If for whatever reason the lighthammer does not have a satisfactory feel when "hitting" the screen, then additional damping material or an additional spring-like force may be required. Which can be achieved by using rubber-foam, for instance the type that is used in all sorts of mattresses. Cut a small piece of foam and place it near the end of the handle. There is the most room AND it will be the most effective. The foam rubber dampens the hammer motion, so it feel less like a plastic hammer during a hit. It also reduces the effect of the wiggling of the rod inside the handle. And perhaps most importantly it increases the activation force of the switching mechanism. The latter may be of use to everyone who finds the hammer to be to sensitive. A small benefit to this sollution would be that the end of the handle is no longer open, because the foam now seals the opening that would otherwise be visible when the hammer is in the "resting position". The foam will not only make it look a little nicer (even better if colored black using a black marker) it also prevents dirt from entering the mechanism.

The electronics

The easiest way is to use a special sensor is an OPL800-OC (Datasheet of OPL800-OC) in 2015 this was a widely available sensor (Digikey, Mouser). The beauty of this sensor is that it holds an internal amplifier, which makes using it very easy (because we do not need to add any other components). The OC in the typenumber stands for "open collector", this is required because if you don't use this type of output then it will cause problems in combination with the keyboard (although you can always put a small Shottky diode in series with the output of the sensor). You can find more information about how to fix this on the lightgun page of my website. HOWEVER... because the OPL800-C can be difficult to obtain for lot's of people AND because it might be even more difficult in the future, I decide to base the design one of the many more common photo-diodes and adding a simple amplifier circuit. All the parts are general purpose parts and if not available could be substituted by a similar component. If you are capable of building an SMD circuit, then you are capable of finding replacement parts. For more information, see the schematic in the download section below.

Placing the electronics inside the hammerhead

The lighthammer uses a very sensitive detection circuit and depending on the TV/monitor used some interference may be picked up from the TV/monitor, this interference may cause problems with the detection of the light from the TV/monitor. The only way to shield the circuit from this interference is by encasing the circuit in properly to ground connected adhesive copper foil or aluminum foil. It is very important that you make sure that this is electrically connected over a as wide as much area to the GND of the circuit. The easiest is to use some copper foil , so it can be secured/connected to the PCB using solder. In case of aluminum foil it is best to place many small wires between several layers of foil, in order to ensure a good electrical contact. Depending on how neatly you do this this may work for many years without problems... or not at all. For some of you copper foil can be difficult to obtain (or simply too expensive, although you only need a few cm, it is mostly sold on a roll holding 5 or more meters). If you have a small piece of copper or brass tubing laying around, and it is not too heavy, you can also use that although adding the extra weight to the design might cause problems in the long run. On the image below you see the light-diode shielded by the copper tape, soldered onto the PCB, this way the sensitive light receiving part can see the light from the front but is insensitive to the electrical noises from the television or monitor tube. The PCB itself is not required to be shielded because of the ground plane already covering the entire bottom layer of the PCB.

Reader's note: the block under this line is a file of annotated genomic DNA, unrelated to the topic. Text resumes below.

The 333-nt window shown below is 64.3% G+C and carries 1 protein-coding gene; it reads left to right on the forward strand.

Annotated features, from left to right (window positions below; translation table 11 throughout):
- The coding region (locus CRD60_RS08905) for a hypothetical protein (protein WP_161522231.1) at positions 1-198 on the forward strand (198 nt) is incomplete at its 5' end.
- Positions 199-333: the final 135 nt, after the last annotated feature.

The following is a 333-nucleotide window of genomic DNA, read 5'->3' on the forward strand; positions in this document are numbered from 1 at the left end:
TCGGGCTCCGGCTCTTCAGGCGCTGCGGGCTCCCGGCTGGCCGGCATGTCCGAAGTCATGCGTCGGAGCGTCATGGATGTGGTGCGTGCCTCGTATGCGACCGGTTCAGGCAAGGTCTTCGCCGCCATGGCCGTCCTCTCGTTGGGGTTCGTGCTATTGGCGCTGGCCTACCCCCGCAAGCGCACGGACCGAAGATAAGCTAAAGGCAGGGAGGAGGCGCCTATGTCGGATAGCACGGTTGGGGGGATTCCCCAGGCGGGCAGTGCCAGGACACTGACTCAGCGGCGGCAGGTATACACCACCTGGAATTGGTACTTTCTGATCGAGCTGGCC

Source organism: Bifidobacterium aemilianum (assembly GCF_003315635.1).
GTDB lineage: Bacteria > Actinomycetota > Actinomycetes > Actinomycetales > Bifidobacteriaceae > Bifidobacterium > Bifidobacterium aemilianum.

With all the wires soldered to the PCB, we can mount the PCB in the hammerhead, it is clamped between the foam and the printed "bezel" creates a nice cover on the front of the hammer. This "bezel" is to be glued in place, I used hot glue. So if needed I could remove it relatively easy without damage to the PCB. The PCB is clamped between the foam and to create some space for the wires I removed some of the foam near the end. The PCB has many sharp points one one side, which press into the foam. This should prevent it from sliding during the hitting action, and the large flat surface on the bottom of the PCB prevents it from rotating. Now gently slide the whole assembly into the hammerhead and glue the head in place. I used cheap hobby glue, so that if required I could take it apart again, I did not use hotglue simply because that would be too thick but also because I was afraid that the heat might deform the hammerhead. Being the whole print is done using ABS, I could have used acetone, but that might have left stains if not done properly but more importantly, I would never been able to take it apart if really needed. And because the things I tend to make are never right the first time. So, being able to take things apart again is very important to me.